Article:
December 7 — 2:21 pm, 2019

Philly students join in national Climate Strike

Unlike the last strike, the District excused protesters' absences if they submitted notes from home.

Joseph Staruski

Students protested against fossil fuels during a climate strike on Friday. The School District permitted them to leave school with an excused absence if they had a note from a parent or guardian. (Photo: Joseph Staruski)

On Friday morning, hundreds of Philadelphia students walked out of their schools to participate in a Climate Strike organized by Sunrise Philly, a nonprofit student advocacy organization. 

Across the nation, the Sunrise Movement held dozens of Climate Strikes that day. This was the second round of strikes this school year, and leaders told the crowd gathered at Thomas Paine Plaza that there will be more.

Louisa Hanson, 17,  a Central High School senior and spokesperson for Sunrise Philly, said the group had a few central goals, including ending the fossil fuel infrastructure in the city and curbing emissions. 

Sunrise Philly aims to prevent the re-opening of an oil refinery in South Philadelphia. Before Philadelphia Energy Solutions closed the site after explosions and a catastrophic fire, the refinery was the largest producer of emissions in the city, with more than four times the amount of pollution as the next highest facility

Hanson said the group also opposes the 10-year tax abatement for real estate development in the city. Last week, City Council voted unanimously to cut the value of the tax breaks essentially in half for real estate developers. The bill was amended to slow down the phase-out of the abatement after Mayor Kenney said he would not sign it.

“The loss of those taxes is leaving us in toxic schools,” she said. 

A 2018 report by the Controller’s Office for the City of Philadelphia estimated that $5.7 million in taxes would have gone to the School District in 2016, if not for the abatements

The School District allowed students to have an excused absence to attend Friday’s strike if they had a note from a parent or guardian, in contrast to how officials handled students who attended a previous Climate Strike in September, who were marked absent. 

For many students, this was an encouraging sign.

“The excused absence is a huge incentive to come,” said Hanson. 

Teachers and schools, too, were supportive, according to some students at the strike.

“Teachers are very supportive of student activism,” said Anson Ng, a junior at Central High School. 

A group of six friends from the Academy at Palumbo also agreed that “our school supported us.”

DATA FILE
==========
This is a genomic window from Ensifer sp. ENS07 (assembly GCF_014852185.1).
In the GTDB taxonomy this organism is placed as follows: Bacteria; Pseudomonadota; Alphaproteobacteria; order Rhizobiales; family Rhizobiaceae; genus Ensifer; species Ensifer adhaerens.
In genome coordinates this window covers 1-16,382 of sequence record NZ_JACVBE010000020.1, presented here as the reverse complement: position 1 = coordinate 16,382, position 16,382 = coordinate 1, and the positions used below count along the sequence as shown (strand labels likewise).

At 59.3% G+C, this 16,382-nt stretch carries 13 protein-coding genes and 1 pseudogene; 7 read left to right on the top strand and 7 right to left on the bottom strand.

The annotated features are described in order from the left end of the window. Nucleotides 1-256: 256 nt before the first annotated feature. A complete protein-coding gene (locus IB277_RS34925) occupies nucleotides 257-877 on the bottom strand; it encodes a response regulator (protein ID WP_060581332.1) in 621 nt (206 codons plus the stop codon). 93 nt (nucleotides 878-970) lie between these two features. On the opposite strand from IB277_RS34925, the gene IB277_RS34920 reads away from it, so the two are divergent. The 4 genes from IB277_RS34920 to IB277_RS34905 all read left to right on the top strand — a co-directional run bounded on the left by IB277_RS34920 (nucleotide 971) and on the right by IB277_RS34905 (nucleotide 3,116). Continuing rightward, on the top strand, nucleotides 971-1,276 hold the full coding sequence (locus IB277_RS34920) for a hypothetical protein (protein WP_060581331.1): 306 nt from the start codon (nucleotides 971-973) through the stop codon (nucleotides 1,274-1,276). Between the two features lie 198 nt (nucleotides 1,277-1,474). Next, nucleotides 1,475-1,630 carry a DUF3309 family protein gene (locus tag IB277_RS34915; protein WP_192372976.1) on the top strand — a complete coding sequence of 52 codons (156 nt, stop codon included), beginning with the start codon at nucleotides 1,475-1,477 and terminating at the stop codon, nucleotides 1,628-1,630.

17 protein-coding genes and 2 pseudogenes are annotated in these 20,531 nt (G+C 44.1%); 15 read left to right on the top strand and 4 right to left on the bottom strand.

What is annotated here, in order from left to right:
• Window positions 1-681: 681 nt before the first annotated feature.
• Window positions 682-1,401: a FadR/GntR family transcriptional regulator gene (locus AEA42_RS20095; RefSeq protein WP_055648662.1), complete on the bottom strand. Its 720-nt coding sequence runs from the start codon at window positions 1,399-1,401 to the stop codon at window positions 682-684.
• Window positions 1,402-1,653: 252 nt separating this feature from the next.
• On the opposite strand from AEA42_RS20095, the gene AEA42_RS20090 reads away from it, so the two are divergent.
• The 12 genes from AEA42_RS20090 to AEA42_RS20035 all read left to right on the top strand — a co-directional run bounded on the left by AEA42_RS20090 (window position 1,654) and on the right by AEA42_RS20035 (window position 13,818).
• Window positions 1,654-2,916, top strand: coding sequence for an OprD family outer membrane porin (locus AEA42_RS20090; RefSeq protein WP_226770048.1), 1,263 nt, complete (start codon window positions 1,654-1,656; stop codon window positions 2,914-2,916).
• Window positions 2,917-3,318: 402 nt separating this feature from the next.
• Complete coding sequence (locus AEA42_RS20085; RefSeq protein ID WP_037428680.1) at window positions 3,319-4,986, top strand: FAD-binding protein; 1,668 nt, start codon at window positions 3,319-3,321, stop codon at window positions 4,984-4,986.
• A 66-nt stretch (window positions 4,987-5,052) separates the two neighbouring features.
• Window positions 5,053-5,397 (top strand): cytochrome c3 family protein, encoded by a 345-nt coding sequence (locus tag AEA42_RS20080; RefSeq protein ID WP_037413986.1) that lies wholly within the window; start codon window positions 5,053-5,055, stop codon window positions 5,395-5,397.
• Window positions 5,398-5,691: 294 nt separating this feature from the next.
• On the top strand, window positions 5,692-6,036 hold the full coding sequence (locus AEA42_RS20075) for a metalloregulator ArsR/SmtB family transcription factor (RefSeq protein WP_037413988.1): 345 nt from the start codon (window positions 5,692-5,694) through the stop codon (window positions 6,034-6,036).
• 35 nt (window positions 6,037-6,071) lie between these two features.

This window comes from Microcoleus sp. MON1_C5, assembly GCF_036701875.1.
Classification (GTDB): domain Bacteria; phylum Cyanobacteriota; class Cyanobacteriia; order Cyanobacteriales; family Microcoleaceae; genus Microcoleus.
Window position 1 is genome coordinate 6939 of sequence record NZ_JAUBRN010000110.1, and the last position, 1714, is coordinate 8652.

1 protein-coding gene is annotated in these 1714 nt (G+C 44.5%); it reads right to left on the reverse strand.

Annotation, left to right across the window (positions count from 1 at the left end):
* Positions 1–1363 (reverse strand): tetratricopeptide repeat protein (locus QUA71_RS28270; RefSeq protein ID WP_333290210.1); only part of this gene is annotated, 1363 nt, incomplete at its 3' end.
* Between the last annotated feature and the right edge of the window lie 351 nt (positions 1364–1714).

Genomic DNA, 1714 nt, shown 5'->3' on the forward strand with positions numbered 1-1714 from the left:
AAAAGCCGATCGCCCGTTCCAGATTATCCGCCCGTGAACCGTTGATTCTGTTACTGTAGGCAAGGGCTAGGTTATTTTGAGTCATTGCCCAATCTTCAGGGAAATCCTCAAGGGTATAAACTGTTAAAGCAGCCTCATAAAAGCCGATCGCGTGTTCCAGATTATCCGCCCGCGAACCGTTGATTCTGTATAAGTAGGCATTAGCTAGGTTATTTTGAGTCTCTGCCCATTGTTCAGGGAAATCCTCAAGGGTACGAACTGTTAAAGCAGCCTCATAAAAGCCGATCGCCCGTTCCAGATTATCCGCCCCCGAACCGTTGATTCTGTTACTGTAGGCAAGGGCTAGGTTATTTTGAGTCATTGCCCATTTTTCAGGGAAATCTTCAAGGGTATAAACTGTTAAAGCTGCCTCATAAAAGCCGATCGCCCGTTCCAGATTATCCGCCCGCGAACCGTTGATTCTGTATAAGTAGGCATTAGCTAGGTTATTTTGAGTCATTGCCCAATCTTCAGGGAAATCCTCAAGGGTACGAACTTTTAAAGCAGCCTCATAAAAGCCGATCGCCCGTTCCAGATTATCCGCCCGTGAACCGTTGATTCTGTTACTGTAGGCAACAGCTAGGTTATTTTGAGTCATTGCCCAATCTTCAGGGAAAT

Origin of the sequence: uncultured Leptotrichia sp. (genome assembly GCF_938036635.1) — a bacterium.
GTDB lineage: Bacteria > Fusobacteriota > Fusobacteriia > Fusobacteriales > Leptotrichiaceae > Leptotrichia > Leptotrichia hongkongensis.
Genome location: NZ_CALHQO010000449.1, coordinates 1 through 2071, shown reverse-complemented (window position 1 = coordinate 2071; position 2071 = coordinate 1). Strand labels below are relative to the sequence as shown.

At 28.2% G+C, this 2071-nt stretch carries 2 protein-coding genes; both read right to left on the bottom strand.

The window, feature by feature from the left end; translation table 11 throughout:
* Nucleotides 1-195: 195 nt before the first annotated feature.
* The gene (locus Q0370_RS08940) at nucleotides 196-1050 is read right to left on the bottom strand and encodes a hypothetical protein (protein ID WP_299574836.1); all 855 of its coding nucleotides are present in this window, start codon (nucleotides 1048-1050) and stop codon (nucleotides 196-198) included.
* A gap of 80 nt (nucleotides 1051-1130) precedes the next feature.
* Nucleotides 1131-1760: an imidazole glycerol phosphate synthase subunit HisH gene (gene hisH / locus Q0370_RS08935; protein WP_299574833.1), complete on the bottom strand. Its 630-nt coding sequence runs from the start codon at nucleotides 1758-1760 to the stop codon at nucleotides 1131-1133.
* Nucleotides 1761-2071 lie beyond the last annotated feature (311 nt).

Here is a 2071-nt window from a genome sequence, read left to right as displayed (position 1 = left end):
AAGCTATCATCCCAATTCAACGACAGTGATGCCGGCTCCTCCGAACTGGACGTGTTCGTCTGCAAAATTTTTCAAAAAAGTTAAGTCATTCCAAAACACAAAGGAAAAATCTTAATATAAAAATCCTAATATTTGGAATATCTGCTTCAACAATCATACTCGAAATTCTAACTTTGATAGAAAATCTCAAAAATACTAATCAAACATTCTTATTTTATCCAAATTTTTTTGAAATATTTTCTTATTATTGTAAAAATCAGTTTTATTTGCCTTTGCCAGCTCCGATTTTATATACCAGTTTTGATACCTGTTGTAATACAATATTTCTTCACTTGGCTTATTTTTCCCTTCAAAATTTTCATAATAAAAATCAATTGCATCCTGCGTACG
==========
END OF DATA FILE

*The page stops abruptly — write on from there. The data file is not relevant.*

However, Ariel Weinbaum, a Central High School junior, said the District’s late notice about the excused absences – Superintendent William Hite did not send a letter out until Wednesday – prevented some students from having the time to make plans to attend.

Weinbaum said that the reason she was there was to speak up for the underprivileged people whose voices can’t be heard.

“The No. 1 one reason students from my school were not able to attend was because they could not get letters from their parents,” said Willem Cousineau, a junior at Masterman High School. He said that students really cared about their record at his school and that they did not want to harm their attendance record by leaving without permission.

Another thing Cousineau noticed was the divisiveness of the event.

“There was a lot more debate at my school in the last few days than I was expecting,” he said.  

Cousineau was not expecting there to be uncertainty on the issue of climate change. “I was surprised there was that attitude at all.” 

Cousineau conceded that “a lot of us have not done the research.” 

Overall, students at the climate strike seemed optimistic. They started out with speeches and chants in Thomas Paine Park, then marched through the streets – south down 15th and then up Broad Street. Their chants included: “Hey hey; ho ho; fossil fuel has got to go,” and “This is what democracy looks like.”

The Climate Strike was attended by more than just students. Sue Edwards came out to support the young protesters. She is a retired mental health support worker who says that she has been an activist for nearly all her life, mostly for anti-war causes. 

Edwards said that she has been arrested five times while protesting and that she first learned about climate issues in 2010, when she first watched An Inconvenient Truth, a documentary film about climate change produced by former Vice President Al Gore.

She expressed some dissatisfaction with her own generation, saying, “us elders are letting them down. Hopefully, students will take more action.” 

the notebook

Our news is free to read, but not to report.

support local journalism